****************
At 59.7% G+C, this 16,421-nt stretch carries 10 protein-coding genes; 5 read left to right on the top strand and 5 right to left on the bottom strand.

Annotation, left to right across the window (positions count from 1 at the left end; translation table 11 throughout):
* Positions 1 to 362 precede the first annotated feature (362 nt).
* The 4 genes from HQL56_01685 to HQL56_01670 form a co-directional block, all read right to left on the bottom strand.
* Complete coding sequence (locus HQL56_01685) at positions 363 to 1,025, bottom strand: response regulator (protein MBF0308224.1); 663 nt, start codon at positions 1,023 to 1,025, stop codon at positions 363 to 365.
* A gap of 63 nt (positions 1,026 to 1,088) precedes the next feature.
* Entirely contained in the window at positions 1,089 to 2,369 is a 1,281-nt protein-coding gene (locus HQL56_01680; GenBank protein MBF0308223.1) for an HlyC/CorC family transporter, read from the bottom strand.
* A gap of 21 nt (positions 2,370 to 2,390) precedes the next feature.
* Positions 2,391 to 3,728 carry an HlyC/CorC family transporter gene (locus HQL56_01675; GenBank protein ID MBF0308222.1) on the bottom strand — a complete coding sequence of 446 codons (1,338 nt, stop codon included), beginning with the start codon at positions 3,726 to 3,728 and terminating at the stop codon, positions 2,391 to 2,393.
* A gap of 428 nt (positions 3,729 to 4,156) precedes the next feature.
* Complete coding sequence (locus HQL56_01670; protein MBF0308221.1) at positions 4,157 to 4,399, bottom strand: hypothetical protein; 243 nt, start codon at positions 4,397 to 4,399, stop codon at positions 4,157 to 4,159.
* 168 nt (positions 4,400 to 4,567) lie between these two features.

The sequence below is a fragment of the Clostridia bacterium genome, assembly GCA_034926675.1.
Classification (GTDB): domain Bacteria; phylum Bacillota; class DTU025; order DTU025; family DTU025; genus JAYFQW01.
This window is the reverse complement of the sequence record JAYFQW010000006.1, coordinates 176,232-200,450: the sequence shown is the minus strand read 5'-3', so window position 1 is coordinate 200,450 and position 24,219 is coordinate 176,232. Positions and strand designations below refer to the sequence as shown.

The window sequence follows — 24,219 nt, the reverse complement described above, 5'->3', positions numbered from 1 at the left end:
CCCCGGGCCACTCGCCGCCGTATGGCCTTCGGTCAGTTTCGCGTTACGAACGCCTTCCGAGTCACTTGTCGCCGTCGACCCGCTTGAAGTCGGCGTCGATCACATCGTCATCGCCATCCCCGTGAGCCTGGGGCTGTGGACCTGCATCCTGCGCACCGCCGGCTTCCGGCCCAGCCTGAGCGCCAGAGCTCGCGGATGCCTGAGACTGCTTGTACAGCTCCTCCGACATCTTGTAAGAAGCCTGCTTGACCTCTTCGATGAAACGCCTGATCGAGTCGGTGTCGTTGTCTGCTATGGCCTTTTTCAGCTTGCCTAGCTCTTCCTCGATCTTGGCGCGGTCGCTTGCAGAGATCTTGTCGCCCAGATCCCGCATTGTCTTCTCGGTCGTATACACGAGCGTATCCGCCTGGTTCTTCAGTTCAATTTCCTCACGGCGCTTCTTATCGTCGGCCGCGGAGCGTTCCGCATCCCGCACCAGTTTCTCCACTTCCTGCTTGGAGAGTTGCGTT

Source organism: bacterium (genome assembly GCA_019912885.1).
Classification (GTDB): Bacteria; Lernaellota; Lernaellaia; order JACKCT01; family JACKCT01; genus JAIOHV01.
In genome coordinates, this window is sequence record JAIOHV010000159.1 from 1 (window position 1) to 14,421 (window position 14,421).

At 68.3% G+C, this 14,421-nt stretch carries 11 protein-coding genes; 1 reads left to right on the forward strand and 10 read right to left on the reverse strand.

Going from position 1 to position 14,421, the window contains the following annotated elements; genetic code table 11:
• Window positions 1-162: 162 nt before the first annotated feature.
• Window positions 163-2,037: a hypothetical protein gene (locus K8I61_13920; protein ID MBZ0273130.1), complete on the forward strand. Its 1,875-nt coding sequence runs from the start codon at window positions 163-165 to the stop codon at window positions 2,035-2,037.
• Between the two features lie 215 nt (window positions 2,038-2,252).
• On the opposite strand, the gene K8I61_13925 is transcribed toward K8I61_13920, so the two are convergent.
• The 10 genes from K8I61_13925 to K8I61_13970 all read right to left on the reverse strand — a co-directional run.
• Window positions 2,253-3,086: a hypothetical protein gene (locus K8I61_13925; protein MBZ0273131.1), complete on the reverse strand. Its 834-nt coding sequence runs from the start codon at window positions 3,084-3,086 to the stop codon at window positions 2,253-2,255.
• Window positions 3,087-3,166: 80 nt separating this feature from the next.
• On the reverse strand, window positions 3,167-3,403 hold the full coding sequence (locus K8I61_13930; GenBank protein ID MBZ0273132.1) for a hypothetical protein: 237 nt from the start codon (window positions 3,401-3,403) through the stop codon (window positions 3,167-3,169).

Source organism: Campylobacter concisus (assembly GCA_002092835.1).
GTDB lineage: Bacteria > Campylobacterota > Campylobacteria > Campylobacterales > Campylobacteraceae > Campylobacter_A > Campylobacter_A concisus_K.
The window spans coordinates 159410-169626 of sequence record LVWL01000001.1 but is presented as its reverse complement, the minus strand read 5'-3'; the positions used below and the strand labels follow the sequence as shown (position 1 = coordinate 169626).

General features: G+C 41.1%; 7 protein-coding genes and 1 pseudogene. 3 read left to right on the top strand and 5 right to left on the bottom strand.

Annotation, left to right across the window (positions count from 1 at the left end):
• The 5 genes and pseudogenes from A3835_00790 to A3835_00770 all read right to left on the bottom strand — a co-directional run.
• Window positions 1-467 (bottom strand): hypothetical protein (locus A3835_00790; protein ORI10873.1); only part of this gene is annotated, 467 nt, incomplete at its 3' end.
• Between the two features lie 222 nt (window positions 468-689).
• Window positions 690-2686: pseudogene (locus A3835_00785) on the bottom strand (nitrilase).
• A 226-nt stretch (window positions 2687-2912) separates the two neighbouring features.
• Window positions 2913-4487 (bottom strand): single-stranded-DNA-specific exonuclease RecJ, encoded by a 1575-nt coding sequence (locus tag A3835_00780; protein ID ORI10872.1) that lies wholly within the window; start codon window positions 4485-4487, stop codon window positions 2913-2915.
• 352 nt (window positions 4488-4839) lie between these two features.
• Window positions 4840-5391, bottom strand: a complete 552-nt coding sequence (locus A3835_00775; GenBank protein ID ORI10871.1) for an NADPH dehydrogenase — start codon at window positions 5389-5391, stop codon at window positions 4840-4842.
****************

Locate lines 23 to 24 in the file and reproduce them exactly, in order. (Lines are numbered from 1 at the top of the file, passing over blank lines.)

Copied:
• Window positions 1-162: 162 nt before the first annotated feature.
• Window positions 163-2,037: a hypothetical protein gene (locus K8I61_13920; protein ID MBZ0273130.1), complete on the forward strand. Its 1,875-nt coding sequence runs from the start codon at window positions 163-165 to the stop codon at window positions 2,035-2,037.